What an editor does is discover your characters, your situations, and your images without seeing any of the creative process that brought them to life. Where you might see all the crossings-out and labors, all the accidents and decisions, the editor sees only a page. This is the clarity you need, and you can never achieve it for your own writing, simply because you envisioned it first. The editor will tell you what an attentive, an educated, and, most importantly, a new reader will experience while reading your book.
I cannot speak for all editors, of course, but I know I and many of us would be open to editing just part of your book at first, say, a particular chapter or two that you sense needs a lot of work. That is often enough to show you mechanical errors that you tend to make repeatedly. You can then go through the entire manuscript yourself looking for as many of the same kind of errors as possible. You will sharpen your basic writing skills in the process, and it will pay off in all future projects.
We may be talking about different services. I’m referring to a full read that usually creates a 5-10 page edit letter–no in-line editing. Or, perhaps we’re just working in different corners of the market. I’m around those who are freelance editing pre-query for writers hoping to traditionally publish their genre fiction, not the kind of rigorous editing a self publishing author would need, which should rightfully be much more expensive! It’s true that most people doing freelance editing at the lower rate/rigor aren’t doing it full time. It’s an optional step for those traditionally publishing, and the prices reflect maintaining access for those writers, I believe.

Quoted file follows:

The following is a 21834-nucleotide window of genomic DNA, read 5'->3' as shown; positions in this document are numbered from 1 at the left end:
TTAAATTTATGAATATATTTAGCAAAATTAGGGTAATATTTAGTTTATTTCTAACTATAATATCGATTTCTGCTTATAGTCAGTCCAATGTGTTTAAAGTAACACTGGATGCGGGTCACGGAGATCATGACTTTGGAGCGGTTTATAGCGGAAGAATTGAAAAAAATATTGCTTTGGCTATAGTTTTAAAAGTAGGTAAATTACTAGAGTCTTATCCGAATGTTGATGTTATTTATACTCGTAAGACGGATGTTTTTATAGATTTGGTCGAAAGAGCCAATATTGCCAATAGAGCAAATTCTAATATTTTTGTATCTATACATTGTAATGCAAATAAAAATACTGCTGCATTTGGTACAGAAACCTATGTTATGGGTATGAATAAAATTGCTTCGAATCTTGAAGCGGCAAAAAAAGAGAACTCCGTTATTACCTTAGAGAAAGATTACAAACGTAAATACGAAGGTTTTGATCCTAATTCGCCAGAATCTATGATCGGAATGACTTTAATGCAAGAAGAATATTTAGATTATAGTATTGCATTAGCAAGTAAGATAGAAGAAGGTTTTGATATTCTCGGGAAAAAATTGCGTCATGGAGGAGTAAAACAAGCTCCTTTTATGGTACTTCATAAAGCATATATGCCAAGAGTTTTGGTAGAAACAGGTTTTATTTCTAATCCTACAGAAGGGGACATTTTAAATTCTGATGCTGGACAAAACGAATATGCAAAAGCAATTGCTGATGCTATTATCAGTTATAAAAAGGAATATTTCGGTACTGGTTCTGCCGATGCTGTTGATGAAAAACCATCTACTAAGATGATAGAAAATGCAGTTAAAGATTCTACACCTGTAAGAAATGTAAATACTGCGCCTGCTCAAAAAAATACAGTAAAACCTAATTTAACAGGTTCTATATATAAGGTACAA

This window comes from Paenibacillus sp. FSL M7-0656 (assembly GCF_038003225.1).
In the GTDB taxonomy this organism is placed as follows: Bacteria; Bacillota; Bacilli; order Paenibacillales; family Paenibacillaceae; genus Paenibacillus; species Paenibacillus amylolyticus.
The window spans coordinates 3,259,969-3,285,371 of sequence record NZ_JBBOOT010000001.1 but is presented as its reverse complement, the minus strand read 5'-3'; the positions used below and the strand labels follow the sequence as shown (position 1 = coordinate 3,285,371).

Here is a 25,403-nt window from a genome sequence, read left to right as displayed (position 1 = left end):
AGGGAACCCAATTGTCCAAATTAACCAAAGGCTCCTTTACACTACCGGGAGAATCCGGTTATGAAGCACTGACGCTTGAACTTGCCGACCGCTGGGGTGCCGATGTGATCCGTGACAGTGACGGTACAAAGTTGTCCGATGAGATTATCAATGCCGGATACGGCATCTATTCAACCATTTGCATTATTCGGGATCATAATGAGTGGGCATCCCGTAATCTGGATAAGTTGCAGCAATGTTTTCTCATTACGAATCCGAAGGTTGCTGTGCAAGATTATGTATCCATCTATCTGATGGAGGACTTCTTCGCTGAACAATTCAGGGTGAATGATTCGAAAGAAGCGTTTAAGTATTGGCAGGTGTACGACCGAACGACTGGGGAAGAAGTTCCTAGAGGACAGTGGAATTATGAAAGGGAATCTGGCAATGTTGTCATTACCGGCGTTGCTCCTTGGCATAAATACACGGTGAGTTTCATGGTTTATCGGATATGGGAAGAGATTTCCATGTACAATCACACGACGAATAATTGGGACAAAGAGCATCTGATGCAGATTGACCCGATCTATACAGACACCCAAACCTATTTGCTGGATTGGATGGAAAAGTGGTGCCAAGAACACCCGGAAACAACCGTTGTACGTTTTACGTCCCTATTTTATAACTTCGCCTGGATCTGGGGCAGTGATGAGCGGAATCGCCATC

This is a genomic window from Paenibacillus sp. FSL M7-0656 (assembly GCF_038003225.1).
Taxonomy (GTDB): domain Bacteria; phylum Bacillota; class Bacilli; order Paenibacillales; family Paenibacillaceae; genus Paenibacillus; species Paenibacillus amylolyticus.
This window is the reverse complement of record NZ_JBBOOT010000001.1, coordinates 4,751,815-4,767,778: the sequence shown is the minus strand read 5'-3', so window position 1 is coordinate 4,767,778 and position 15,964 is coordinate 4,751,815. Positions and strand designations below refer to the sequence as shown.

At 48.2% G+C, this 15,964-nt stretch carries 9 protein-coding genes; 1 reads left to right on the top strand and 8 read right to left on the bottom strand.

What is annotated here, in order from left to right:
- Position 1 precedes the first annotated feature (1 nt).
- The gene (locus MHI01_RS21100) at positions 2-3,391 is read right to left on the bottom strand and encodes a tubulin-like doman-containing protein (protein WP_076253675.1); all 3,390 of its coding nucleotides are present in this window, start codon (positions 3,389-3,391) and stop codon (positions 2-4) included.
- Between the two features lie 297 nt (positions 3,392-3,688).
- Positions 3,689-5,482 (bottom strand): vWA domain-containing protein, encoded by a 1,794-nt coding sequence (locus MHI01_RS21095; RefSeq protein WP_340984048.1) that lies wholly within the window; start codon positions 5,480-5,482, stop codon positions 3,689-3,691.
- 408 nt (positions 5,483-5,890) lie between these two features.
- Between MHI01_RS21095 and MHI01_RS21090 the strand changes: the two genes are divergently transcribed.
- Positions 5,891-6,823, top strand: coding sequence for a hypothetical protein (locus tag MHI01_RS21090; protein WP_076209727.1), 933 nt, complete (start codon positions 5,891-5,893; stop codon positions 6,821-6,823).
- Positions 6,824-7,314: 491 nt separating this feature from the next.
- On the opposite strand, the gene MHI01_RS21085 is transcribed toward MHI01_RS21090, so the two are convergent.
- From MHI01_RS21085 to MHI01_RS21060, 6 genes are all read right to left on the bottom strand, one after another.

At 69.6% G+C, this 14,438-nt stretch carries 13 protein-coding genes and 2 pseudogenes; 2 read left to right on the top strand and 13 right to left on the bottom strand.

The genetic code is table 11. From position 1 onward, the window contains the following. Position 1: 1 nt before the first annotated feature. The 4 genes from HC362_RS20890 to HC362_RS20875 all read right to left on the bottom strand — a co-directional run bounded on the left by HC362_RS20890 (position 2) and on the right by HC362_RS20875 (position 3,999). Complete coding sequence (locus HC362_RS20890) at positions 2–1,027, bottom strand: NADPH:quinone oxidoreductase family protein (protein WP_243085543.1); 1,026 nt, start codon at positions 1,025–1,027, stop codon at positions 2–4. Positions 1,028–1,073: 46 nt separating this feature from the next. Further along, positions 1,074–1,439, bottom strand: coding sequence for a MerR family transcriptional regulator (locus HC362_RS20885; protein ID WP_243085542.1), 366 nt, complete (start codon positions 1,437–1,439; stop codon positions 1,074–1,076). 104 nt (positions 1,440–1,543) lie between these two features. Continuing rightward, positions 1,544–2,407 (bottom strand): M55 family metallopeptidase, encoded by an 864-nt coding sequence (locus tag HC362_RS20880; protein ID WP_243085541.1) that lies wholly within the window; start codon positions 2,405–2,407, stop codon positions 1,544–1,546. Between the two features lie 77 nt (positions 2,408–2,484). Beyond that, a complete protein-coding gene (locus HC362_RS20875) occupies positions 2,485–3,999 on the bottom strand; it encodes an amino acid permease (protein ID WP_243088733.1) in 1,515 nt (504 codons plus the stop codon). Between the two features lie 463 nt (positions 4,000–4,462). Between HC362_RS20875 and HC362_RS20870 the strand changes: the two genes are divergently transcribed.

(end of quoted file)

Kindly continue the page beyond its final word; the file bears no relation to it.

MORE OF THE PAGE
I usually ask for a 10-20 page sample – one page is a bit scant for a really accurate estimate. I’ll do an editing sample, too, but how long I’m willing to make it depends on the proposed length of the piece I’ll be editing. As for the “hidden message” strategy, if I saw something like that, I’d suspect the prospective client was fearful and suspicious and I’d probably run the other way. I willingly provide testimonials, references, and links to published work, so tricks aren’t necessary. It’s important to me to build a professional relationship of mutual trust with my clients, backed up, of course, by a contract that protects us both. I don’t think I’d like to work with a client who plays “gotcha!” Lots of good suggestions in this article, though.
2. Copyeditors aren’t the last line of defense when it comes to a book’s mistakes. Formatting, which is done after an editor has done their job, can lead to unintended errors being introduced into the text. That’s why it’s important to hire proofreaders to comb through edited text *after* the book has been formatted for print or digital. Proofreaders are your last line of defense—but they’re human too.